Manitoba promises an estimated $120M in support for small, medium businesses
Loans can't make up for what's lost thanks to COVID-19 pandemic, but may help bridge gap, premier says
Manitoba is rolling out a loan program for small- and medium-sized businesses that can't get federal help, Premier Brian Pallister said Wednesday.
The Manitoba Gap Protection Program will be available to businesses in the province that have been hurt by the COVID-19 pandemic but don't qualify for programs from Ottawa, Pallister said.
Eligible businesses will each get loans of $6,000, for an expected total of $120 million, Pallister said. That number isn't a hard cap, but an estimation of how much funding will be needed, the premier said.
The loans can't make up for what businesses have lost due to the pandemic, he said.
"It's not enough," he said. "I wish we could do more."
They'll be forgiven on Dec. 31, 2020, if the business attests then that it hasn't gotten any major non-repayable COVID-19 supports from Ottawa. If the applicant has received benefits under a federal COVID-19 program, then the loan will be added to the recipient's 2020 tax bill.
There are roughly 120,000 businesses in Manitoba, the province said.
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To qualify for the loans, a business must have been operational when the government declared a state of emergency on March 20. It also must have temporally stopped or cut back its operations due to the province's public health order, which imposed rules about public gatherings and which businesses can stay open.
Businesses must also be registered and in good standing with the Manitoba Business and Corporate Registry, and have an email address and a bank account.
Manitoba had 257 confirmed and probable cases of COVID-19 as of Wednesday. Six Manitobans have died. Since the coronavirus pandemic began, 154 people have recovered from COVID-19 in the province, while 97 cases remain active.
Pallister said small businesses have made big sacrifices to help stop the coronavirus from spreading.
"They are going to be the key to our recovery," he said. "And we want to position them in a way that they'll be able to help themselves bounce back, and in so doing, help all of us to bounce back from this economic crisis."
Gaps remain, chamber of commerce says
Loren Remillard, president of the Winnipeg Chamber of Commerce, said the announcement is "welcome news," but he would have preferred to see the offer go farther to include businesses that receive some help from Ottawa.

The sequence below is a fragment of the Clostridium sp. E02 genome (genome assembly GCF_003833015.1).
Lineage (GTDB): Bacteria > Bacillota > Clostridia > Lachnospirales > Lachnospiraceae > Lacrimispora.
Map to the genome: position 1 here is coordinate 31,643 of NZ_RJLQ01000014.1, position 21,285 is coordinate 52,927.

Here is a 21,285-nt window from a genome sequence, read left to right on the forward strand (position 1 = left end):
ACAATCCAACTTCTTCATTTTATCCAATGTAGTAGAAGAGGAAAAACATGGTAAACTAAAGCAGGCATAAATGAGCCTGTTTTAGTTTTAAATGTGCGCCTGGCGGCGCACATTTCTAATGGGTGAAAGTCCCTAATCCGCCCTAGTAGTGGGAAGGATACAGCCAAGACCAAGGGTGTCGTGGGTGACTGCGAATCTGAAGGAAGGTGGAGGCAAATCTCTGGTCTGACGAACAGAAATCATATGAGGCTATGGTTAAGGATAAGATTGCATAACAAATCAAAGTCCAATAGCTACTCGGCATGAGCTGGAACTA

"There is the concern as [to] how it works with the federal programs," Remillard said. "We were looking for a provincial program that would layer over top the federal program, and seep into the cracks that have emerged within the federal programming."
He pointed to other gaps left open by the provincial program, including businesses that don't have registered business numbers, like some sole proprietors, and those that closed prior to March 20, like some bars or restaurants.
"What we need now is less prescriptive programing and more comprehensive support for our business community overall," he said. "Business has been acting in good faith, in terms of … transitioning the production lines [to make PPE], supporting front-line workers."
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Jennifer Snyder, president of the newly launched Doyenne Financial Ltd., said it's a hard time for small businesses, especially those like hers that launched in the past year. Newer businesses may not meet thresholds to qualify for various federal support programs, such as having a year's worth of payroll information.
A $6,000 loan will be helpful, but it may not do enough to help struggling businesses, she said.
"It's good that the provincial government is listening, it's good that the federal [government is] listening," she said. "But again, I question whether it's going to be enough for everybody that needs it."
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Despite his concerns, Remillard said he's hopeful the province will be responsive to feedback from the business community. That's been the pattern of other COVID-19 support efforts so far, he said: roll something out, get feedback, and make improvements as you go.
"I always like to say perfect is the enemy of good. As we've seen with all these programs, if you shoot for perfection out of the gate, you're never going to achieve it," he said.
"But let's start somewhere and see how things go, and adjust as we need. This needs to be flexible and responsive to what is, by the minute, a changing landscape."
Plans for reopening economy to be unveiled next week
On Wednesday, the premier repeated his goal of seeing Manitoba become the first province to reopen its economy safely.
He said a plan for how the province hopes to do that will be made public next week.
More information on how public sector employers are being asked to save money will also be coming soon, he said.
The province had previously asked all Crown corporations and publicly funded agencies to come up with plans outlining how they'd achieve budget cuts of 10, 20 and 30 per cent.
Pallister urged Manitobans not to relax social distancing measures based on the relatively low number of new cases over the past several days.
"We cannot relax," he said.
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